17. Still playing the man and not the ball. Does it ever end?

    18. Greig - I take it that the fact you avoided my question means it *was* you who posted at WUWT. That's not a problem in itself. I'm happy for HW to be mentioned at WUWT. (I'm surprised that Anthony didn't jump on it though).

      It's the fact that you lied about it to me and all HotWhopper readers that puts a big black mark on your record.

      This is your first and a half warning. (The half was your gish galloping misbehaviour that caused me to waste cyberspace by creating a playground for your antics).

      BTW I would normally delete your rude response but I'll leave it for the record. (Given you've been warned about tone trolling by rights that should add another half point.)

      *Warning* to others - don't feed the tone troll. I've got this in hand.

    19. Sou, you have attracted the attention of an egregious, persistent and nasty troll. Congratulations, it shows that your blog is getting the attention of the Watties. Unfortunately, I have seen this obsessive compulsive behaviour by Watties before. They decide upon themselves that anyone who disses their great and holy cult leader must be punished for their blaspheming. They go on a crusade, where they proselytise their ideology, trying with all their might to disrupt and take down the 'alarmists' who they despise. They have no intention to debate in a civil and cordial manner. They will not listen to reason or facts. They are a Wattie terminator, and relish any opportunity to turn a thread into a meaningless gish gallop of boring rubbish.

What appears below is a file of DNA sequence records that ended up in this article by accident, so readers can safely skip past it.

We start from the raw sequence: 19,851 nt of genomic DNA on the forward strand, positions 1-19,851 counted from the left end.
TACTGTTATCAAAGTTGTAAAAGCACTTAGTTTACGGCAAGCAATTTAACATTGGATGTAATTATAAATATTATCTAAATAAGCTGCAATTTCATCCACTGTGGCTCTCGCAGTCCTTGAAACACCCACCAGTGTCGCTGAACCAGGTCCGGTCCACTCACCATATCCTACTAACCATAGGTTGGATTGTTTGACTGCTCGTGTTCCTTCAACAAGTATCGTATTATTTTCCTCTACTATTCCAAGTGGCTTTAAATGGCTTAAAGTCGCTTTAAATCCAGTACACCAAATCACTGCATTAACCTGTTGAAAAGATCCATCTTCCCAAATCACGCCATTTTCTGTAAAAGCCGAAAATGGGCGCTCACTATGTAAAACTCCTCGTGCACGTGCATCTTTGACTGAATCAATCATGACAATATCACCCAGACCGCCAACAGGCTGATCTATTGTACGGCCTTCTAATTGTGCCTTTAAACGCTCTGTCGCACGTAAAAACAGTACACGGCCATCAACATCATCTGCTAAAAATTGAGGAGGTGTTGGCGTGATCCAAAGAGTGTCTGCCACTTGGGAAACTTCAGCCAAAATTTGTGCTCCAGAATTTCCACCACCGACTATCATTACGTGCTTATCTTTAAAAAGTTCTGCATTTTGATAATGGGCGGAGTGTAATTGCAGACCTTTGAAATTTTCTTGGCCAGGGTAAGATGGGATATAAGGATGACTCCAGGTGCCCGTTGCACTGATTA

Sou, it's time to take action, otherwise your readership will likely get bored and move on. Remember what happened to the weatherzone forums. It became infested with trolls and suffered because of it. Don't let your blog go the same way. They have had their fun now for too long. Introduce moderation and just bin any offending posts. Don't feel too bad for it, the same rules apply on the best blogs out there. By not doing so you are giving oxygen for their misguided and corrupt ideology.

    20. At least the comments have threading. If I see Greig, I skip the thread because I can be sure not to learn anything.

  5. I'm pleased Kerry is taking off the gloves and using phrases like "shoddy scientists." Our leaders who respect science have allowed the deniers to go on too long with their nonsense. It's time to call them out directly for what they are. It's having an effect: check out today's (2/21) Washington Post column by the usually careful (and scientifically trained) right-wing idealogue Charles Krauthammer. He's gone full denier/Goodwin's Law on something as simple as settled science.

    -- Dennis

  6. Anonymous said:
    By the time the rock sphere starts to heat up our instruments will not be worth anything as we will all be dead! Bert

    Not dead yet - but the rock sphere is already heating up.